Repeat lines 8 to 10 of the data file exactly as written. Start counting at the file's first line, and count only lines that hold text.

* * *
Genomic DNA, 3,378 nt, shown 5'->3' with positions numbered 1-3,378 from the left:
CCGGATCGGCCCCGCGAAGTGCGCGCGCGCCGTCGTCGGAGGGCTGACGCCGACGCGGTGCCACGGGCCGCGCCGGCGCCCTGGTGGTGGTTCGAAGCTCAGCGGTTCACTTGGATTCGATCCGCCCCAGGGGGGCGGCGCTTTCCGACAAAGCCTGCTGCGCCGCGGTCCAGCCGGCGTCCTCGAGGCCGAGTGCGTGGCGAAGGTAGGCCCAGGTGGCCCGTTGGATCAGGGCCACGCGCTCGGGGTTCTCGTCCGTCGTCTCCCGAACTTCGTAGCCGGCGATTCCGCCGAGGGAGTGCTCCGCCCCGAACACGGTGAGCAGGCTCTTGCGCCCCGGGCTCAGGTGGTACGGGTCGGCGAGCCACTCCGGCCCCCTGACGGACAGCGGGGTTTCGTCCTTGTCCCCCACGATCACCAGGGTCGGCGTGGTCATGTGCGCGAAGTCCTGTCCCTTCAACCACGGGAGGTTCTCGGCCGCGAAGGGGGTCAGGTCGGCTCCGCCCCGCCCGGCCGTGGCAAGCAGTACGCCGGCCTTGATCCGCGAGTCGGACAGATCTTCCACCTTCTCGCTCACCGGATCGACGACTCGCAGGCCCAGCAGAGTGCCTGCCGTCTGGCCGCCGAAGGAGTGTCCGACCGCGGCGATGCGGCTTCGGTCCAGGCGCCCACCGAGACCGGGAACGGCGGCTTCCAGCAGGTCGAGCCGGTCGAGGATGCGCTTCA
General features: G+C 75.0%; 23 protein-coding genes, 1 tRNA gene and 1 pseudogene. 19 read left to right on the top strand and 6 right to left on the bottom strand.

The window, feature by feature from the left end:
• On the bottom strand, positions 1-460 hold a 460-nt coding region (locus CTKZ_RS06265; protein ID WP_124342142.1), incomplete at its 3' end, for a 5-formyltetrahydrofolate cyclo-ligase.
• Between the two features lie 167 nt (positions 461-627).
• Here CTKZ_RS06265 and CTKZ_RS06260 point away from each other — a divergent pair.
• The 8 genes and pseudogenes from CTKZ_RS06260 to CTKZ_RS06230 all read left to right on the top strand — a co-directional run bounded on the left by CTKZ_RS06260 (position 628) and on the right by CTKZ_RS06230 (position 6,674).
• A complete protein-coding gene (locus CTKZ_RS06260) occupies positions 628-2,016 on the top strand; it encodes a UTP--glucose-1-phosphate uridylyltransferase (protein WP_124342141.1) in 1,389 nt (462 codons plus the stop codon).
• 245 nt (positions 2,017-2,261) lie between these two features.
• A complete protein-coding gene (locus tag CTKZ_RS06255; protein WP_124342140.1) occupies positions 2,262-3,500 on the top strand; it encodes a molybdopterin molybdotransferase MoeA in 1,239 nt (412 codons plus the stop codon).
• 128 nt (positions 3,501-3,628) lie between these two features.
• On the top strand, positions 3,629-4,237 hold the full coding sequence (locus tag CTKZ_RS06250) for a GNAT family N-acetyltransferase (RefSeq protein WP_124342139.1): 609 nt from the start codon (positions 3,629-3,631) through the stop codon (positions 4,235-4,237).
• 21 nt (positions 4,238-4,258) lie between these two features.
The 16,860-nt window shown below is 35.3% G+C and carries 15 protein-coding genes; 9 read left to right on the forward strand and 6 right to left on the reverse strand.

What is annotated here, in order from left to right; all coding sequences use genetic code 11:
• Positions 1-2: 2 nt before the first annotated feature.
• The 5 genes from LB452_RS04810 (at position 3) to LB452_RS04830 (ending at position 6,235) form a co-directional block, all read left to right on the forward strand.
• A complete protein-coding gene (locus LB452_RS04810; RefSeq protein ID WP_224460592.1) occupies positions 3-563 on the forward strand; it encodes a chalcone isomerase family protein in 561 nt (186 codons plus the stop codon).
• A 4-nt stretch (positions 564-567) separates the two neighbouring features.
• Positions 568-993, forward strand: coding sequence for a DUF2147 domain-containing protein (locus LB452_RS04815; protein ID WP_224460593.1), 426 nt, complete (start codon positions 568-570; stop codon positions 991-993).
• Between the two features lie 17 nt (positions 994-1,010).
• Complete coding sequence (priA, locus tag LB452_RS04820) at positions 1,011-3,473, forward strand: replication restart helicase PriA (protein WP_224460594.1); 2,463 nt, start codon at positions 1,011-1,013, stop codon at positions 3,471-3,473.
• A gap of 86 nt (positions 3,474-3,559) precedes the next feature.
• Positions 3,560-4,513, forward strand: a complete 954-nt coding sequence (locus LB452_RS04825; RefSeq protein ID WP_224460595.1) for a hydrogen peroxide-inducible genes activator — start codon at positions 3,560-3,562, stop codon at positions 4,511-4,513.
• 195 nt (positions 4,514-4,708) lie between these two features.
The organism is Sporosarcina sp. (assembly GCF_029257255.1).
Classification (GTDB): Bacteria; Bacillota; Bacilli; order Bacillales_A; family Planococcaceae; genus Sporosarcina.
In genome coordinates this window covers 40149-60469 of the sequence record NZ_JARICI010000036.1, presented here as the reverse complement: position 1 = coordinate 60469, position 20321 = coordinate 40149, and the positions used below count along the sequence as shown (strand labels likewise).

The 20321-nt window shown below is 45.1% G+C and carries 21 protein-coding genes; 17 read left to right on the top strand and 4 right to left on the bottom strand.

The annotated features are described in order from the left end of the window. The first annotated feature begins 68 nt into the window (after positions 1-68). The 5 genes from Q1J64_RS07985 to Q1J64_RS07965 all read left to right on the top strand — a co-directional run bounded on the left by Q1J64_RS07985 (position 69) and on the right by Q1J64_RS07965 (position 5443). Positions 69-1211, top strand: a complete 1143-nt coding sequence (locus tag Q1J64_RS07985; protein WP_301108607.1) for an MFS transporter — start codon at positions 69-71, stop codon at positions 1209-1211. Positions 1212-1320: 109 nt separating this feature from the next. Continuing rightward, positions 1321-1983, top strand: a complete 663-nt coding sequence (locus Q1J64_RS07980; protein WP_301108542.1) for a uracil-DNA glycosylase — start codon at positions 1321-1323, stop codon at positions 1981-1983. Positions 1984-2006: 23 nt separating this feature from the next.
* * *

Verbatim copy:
• The 8 genes and pseudogenes from CTKZ_RS06260 to CTKZ_RS06230 all read left to right on the top strand — a co-directional run bounded on the left by CTKZ_RS06260 (position 628) and on the right by CTKZ_RS06230 (position 6,674).
• A complete protein-coding gene (locus CTKZ_RS06260) occupies positions 628-2,016 on the top strand; it encodes a UTP--glucose-1-phosphate uridylyltransferase (protein WP_124342141.1) in 1,389 nt (462 codons plus the stop codon).
• 245 nt (positions 2,017-2,261) lie between these two features.